Robbery spree targets Chinese

By Liu Yunlong Source:Global Times Published: 2013-12-17 1:03:01

Chinese businessmen sell goods in Zhonghai market in Bishkek, Kyrgyzstan. Around 160 stalls run by Chinese are in the market, occupying half of the space. Photo: courtesy of Wang Xiaohuang

Chinese businessmen sell goods in Zhonghai market in Bishkek, Kyrgyzstan. Around 160 stalls run by Chinese are in the market, occupying half of the space. Photo: courtesy of Wang Xiaohuang

"We are afraid and very worried about our safety here," said Zhang Xiaole, a Chinese university student in Kyrgyzstan, who still felt terrified when recalling the encounter with three armed robbers at her apartment in Bishkek a fortnight ago.

On the night of November 28, Zhang and two friends returned home after having dinner at a restaurant and they were frightened to notice that they were being tailed by three strangers, Zhang told the Global Times reporter last week.

"At the moment when the elevator door opened on the sixth floor where we live, the guys rushed at us and one of them took out a gun, pointing it at us and demanding we keep silent," Zhang said.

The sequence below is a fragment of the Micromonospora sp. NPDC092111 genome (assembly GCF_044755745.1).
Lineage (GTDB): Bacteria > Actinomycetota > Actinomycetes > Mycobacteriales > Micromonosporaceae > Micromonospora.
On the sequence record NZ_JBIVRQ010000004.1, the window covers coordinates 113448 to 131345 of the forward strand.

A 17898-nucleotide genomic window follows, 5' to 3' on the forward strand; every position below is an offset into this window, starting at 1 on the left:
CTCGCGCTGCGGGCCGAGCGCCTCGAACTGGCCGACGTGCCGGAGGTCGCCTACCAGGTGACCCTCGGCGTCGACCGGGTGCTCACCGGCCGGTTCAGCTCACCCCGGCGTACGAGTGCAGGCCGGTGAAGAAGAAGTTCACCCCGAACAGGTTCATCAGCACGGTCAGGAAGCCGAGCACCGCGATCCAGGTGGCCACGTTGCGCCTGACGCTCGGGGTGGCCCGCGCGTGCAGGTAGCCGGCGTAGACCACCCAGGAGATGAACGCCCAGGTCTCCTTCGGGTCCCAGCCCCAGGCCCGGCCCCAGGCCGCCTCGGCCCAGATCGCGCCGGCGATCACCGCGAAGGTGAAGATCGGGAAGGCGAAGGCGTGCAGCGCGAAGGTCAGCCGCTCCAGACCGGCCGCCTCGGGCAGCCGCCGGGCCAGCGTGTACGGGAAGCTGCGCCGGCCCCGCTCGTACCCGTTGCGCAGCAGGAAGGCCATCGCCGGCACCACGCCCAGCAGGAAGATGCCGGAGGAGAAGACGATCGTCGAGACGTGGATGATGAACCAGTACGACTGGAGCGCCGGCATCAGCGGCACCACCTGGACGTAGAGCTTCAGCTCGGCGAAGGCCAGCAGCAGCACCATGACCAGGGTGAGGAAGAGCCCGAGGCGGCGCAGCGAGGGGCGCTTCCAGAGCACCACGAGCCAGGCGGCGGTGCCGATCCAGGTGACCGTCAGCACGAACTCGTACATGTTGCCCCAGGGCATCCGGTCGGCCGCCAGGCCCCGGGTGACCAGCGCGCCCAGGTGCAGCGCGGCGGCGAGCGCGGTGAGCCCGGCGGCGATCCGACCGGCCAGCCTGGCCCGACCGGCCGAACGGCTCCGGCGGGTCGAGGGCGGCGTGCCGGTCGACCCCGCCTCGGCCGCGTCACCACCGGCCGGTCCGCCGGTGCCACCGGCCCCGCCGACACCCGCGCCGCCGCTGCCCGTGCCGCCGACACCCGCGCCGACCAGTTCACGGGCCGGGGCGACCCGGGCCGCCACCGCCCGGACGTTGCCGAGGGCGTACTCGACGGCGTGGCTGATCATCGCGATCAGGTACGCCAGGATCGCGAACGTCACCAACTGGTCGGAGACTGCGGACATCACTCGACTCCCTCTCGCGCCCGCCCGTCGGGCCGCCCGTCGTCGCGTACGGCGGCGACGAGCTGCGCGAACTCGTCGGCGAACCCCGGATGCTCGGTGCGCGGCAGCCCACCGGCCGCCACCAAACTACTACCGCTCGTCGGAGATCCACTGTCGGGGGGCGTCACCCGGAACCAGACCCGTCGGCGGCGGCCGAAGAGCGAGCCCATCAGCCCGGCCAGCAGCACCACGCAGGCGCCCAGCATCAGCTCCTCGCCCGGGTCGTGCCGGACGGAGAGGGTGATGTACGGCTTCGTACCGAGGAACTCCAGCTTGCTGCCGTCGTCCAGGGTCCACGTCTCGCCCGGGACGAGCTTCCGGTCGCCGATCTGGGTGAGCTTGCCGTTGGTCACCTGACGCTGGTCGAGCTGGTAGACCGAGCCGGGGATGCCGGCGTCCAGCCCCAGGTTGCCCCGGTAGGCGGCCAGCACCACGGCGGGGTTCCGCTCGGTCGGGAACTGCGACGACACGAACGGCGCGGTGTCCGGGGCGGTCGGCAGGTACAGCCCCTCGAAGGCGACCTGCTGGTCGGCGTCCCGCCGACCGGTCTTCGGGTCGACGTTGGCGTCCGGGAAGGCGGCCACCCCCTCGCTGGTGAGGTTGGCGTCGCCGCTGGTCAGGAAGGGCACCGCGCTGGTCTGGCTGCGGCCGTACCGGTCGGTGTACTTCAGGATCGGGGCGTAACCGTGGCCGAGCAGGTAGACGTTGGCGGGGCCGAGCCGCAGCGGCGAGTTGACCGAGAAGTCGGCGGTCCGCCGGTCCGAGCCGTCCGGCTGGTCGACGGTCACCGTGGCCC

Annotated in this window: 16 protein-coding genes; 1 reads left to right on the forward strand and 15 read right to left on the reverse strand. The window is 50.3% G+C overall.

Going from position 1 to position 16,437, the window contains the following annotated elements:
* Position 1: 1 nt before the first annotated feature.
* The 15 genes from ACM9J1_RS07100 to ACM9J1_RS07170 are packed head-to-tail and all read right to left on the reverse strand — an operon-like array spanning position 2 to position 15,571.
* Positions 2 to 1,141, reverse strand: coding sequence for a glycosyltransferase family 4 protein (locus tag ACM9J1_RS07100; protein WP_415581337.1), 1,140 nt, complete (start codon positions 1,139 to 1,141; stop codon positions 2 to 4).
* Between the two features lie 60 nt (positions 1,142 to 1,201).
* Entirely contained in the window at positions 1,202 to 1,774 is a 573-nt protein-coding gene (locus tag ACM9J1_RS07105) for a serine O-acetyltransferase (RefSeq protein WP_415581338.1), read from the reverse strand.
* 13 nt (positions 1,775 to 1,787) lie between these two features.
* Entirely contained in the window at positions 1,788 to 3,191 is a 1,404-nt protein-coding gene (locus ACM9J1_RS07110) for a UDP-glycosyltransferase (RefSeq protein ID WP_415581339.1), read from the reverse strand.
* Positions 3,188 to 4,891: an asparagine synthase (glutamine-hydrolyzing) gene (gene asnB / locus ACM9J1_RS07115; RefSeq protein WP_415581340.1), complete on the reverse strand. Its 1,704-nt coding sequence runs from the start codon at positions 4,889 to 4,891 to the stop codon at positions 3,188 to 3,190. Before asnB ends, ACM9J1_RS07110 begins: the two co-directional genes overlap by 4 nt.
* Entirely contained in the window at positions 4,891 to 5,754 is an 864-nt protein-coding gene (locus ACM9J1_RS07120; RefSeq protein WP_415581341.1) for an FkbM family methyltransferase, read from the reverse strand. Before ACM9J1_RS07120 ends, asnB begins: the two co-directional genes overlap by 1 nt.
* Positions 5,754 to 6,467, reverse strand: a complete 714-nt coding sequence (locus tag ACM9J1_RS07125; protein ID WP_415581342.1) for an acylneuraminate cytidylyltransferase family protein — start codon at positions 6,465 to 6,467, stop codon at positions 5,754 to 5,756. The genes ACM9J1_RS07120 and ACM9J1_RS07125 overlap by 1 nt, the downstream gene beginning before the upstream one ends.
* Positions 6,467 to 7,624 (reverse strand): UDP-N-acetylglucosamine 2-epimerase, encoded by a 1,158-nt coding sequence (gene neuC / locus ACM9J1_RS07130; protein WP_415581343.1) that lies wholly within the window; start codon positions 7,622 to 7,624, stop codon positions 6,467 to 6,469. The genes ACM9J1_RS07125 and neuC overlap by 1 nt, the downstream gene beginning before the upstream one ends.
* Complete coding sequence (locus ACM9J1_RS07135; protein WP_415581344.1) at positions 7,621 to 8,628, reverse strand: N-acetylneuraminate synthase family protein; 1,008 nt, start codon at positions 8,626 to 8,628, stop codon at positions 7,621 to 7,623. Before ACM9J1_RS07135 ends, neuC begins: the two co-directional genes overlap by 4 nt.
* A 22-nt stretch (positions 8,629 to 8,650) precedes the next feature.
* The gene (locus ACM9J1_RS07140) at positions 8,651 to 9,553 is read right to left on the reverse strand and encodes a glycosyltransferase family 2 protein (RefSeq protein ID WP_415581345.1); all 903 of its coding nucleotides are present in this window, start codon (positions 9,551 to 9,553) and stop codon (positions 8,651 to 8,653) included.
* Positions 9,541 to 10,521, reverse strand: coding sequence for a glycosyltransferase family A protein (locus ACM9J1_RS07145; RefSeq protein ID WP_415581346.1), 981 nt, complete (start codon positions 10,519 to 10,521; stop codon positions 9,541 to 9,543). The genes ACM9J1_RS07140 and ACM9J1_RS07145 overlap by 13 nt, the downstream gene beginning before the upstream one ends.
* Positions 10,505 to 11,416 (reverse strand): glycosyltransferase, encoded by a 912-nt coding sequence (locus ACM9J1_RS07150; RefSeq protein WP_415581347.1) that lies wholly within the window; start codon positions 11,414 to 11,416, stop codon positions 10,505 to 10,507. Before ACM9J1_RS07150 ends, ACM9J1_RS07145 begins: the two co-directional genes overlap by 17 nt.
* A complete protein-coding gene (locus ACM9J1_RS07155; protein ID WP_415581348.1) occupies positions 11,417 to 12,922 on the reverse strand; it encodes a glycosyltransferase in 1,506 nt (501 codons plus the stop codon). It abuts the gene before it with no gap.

The three robbers then forced them to open their apartment door and began looting, during which the 30-something-year-old gunman forced them to sit down, lower their heads and keep quiet.

"Before leaving, the robbers asked us to prepare $1,000 and said they would call us four days later," said Zhang, adding that "They also warned us not to call the police, otherwise they will kill us."

After the robbery, Zhang called the Chinese Embassy in Bishkek, seeking help. Around 50 policemen showed up in the house to investigate and collect evidence.

"Days after the robbery, we would receive mysterious phone calls every day. But no one would talk when we picked up the phone. It was silent," said a startled Zhang.

Official warning

Zhang and her friends are not alone in being victims of robbery. Many Chinese people, especially Chinese businessmen, have been targeted in Bishkek recently. Reports said dozens of robberies have occurred since October, making Chinese businessmen feel jittery.

The Chinese Embassy in Kyrgyzstan issued a statement on its website on November 25, warning all Chinese living in the Central Asian state to be cautious. At least 20 Chinese citizens were victims of robbery from October 22 to November 24, with one person suffering a head injury and a total of $13,800 worth of assets looted. The embassy noted it had received nine reports of robbery since November 11.

Wang Xiaohuang, a Chinese businessman in Bishkek's Zhonghai market, told the Global Times that robberies targeting Chinese businessmen had already begun in September.

For example, a Chinese businessmen surnamed Shen was robbed outside his home on September 22. "My wife and I went to work at around 6 am, but when we opened the door that morning, three men with knives and guns broke in," Shen recalled.